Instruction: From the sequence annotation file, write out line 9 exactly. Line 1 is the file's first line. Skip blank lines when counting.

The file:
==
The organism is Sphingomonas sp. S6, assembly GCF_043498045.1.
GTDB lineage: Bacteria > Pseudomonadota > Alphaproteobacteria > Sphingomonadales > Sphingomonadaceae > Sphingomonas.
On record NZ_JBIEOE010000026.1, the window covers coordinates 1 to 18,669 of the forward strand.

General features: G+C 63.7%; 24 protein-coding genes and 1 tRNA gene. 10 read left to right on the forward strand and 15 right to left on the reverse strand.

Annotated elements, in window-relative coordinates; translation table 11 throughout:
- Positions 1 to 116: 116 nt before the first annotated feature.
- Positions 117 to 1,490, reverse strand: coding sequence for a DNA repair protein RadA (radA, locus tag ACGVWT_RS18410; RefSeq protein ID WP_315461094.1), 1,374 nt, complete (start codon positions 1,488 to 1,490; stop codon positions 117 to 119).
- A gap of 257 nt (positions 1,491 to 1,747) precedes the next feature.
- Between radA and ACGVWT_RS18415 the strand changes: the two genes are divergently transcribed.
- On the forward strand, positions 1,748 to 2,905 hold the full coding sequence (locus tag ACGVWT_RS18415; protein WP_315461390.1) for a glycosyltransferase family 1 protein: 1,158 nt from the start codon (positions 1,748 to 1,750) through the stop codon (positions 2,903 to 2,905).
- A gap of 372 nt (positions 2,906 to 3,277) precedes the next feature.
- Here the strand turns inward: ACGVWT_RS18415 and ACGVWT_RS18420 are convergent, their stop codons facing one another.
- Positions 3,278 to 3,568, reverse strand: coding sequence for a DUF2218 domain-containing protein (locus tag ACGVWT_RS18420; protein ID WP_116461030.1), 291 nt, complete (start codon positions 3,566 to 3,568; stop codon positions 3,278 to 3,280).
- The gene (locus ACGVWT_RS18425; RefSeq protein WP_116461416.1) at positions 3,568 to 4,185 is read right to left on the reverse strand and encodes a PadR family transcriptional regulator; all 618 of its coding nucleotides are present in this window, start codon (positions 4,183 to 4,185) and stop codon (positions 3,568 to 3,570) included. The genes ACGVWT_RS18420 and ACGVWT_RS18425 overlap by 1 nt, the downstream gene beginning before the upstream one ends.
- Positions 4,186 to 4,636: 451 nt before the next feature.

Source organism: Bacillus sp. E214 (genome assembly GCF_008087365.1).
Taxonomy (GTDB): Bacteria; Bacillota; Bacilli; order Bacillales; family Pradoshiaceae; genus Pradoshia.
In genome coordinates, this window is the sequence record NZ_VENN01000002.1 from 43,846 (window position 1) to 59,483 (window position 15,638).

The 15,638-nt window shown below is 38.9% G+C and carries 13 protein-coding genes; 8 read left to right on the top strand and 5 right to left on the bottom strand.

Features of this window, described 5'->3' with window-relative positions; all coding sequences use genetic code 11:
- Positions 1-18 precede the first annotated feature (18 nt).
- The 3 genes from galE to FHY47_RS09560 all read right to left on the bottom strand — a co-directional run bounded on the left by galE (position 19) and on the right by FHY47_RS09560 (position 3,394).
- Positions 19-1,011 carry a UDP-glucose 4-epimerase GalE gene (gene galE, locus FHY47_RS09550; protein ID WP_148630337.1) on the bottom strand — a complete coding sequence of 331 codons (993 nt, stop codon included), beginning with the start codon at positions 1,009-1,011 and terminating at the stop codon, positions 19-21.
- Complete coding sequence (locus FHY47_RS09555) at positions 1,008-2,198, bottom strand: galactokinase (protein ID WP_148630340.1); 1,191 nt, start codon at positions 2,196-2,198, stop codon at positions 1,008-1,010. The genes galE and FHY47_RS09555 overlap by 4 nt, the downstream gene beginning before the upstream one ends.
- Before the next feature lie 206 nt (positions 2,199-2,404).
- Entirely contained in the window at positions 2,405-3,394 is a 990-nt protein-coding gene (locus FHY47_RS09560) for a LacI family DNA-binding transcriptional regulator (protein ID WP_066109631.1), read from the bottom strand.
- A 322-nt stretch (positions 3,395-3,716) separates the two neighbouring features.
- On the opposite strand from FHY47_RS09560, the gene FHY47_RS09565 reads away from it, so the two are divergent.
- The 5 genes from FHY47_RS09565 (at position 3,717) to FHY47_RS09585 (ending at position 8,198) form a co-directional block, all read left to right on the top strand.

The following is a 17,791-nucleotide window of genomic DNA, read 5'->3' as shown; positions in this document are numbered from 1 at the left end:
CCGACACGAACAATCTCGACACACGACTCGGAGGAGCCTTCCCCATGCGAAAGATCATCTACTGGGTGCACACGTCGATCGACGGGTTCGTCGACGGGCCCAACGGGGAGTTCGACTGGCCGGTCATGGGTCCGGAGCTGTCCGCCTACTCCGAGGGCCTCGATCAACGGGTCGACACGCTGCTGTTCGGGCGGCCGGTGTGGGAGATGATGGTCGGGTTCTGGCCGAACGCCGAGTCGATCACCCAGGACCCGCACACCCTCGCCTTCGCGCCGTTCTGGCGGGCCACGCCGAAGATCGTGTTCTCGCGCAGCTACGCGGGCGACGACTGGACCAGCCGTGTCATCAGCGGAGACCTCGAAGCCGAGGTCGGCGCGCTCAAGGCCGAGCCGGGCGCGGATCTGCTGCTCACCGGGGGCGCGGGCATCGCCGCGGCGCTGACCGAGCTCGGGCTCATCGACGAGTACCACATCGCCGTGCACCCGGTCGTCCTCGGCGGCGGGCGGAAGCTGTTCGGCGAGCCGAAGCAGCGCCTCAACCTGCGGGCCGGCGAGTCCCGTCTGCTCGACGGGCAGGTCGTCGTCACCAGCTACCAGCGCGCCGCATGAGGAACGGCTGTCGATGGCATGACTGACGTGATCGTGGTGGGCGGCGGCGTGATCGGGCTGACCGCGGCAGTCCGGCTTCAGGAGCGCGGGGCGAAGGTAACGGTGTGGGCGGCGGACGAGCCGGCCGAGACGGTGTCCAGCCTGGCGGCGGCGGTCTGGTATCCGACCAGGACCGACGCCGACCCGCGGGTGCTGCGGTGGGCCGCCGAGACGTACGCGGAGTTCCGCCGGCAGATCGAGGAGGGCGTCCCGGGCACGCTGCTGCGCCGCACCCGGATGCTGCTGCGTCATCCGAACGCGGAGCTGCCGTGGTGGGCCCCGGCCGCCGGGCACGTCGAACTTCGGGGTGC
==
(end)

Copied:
- Between radA and ACGVWT_RS18415 the strand changes: the two genes are divergently transcribed.